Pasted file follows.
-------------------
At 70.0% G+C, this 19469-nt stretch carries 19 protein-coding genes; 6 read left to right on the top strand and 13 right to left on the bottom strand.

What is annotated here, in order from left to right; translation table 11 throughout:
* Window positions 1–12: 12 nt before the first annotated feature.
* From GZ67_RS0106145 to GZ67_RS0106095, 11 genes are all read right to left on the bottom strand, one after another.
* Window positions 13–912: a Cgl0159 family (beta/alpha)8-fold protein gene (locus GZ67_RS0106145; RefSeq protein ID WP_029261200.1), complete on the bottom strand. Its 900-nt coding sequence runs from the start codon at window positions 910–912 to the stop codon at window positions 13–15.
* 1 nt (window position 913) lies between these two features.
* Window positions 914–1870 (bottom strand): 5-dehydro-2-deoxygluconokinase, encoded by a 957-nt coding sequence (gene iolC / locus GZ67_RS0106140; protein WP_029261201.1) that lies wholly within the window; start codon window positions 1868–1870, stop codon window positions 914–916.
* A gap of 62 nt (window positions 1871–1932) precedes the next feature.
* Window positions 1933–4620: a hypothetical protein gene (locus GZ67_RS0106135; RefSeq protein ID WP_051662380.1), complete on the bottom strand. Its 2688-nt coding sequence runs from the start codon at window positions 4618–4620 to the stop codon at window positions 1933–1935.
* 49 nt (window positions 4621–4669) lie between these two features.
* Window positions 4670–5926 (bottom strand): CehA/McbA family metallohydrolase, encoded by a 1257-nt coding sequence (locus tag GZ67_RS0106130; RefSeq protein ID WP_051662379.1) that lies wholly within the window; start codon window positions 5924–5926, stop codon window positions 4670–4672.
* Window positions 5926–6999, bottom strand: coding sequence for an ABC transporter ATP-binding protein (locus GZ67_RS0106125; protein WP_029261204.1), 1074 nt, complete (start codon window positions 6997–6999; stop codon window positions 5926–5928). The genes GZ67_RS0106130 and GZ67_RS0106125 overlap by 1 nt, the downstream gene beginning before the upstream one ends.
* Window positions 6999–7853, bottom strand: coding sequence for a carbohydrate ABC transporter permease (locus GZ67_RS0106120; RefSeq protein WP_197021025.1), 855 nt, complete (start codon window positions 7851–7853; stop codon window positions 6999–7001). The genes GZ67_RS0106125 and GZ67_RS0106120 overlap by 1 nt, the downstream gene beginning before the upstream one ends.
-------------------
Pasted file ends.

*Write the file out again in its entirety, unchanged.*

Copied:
At 70.0% G+C, this 19469-nt stretch carries 19 protein-coding genes; 6 read left to right on the top strand and 13 right to left on the bottom strand.

What is annotated here, in order from left to right; translation table 11 throughout:
* Window positions 1–12: 12 nt before the first annotated feature.
* From GZ67_RS0106145 to GZ67_RS0106095, 11 genes are all read right to left on the bottom strand, one after another.
* Window positions 13–912: a Cgl0159 family (beta/alpha)8-fold protein gene (locus GZ67_RS0106145; RefSeq protein ID WP_029261200.1), complete on the bottom strand. Its 900-nt coding sequence runs from the start codon at window positions 910–912 to the stop codon at window positions 13–15.
* 1 nt (window position 913) lies between these two features.
* Window positions 914–1870 (bottom strand): 5-dehydro-2-deoxygluconokinase, encoded by a 957-nt coding sequence (gene iolC / locus GZ67_RS0106140; protein WP_029261201.1) that lies wholly within the window; start codon window positions 1868–1870, stop codon window positions 914–916.
* A gap of 62 nt (window positions 1871–1932) precedes the next feature.
* Window positions 1933–4620: a hypothetical protein gene (locus GZ67_RS0106135; RefSeq protein ID WP_051662380.1), complete on the bottom strand. Its 2688-nt coding sequence runs from the start codon at window positions 4618–4620 to the stop codon at window positions 1933–1935.
* 49 nt (window positions 4621–4669) lie between these two features.
* Window positions 4670–5926 (bottom strand): CehA/McbA family metallohydrolase, encoded by a 1257-nt coding sequence (locus tag GZ67_RS0106130; RefSeq protein ID WP_051662379.1) that lies wholly within the window; start codon window positions 5924–5926, stop codon window positions 4670–4672.
* Window positions 5926–6999, bottom strand: coding sequence for an ABC transporter ATP-binding protein (locus GZ67_RS0106125; protein WP_029261204.1), 1074 nt, complete (start codon window positions 6997–6999; stop codon window positions 5926–5928). The genes GZ67_RS0106130 and GZ67_RS0106125 overlap by 1 nt, the downstream gene beginning before the upstream one ends.
* Window positions 6999–7853, bottom strand: coding sequence for a carbohydrate ABC transporter permease (locus GZ67_RS0106120; RefSeq protein WP_197021025.1), 855 nt, complete (start codon window positions 7851–7853; stop codon window positions 6999–7001). The genes GZ67_RS0106125 and GZ67_RS0106120 overlap by 1 nt, the downstream gene beginning before the upstream one ends.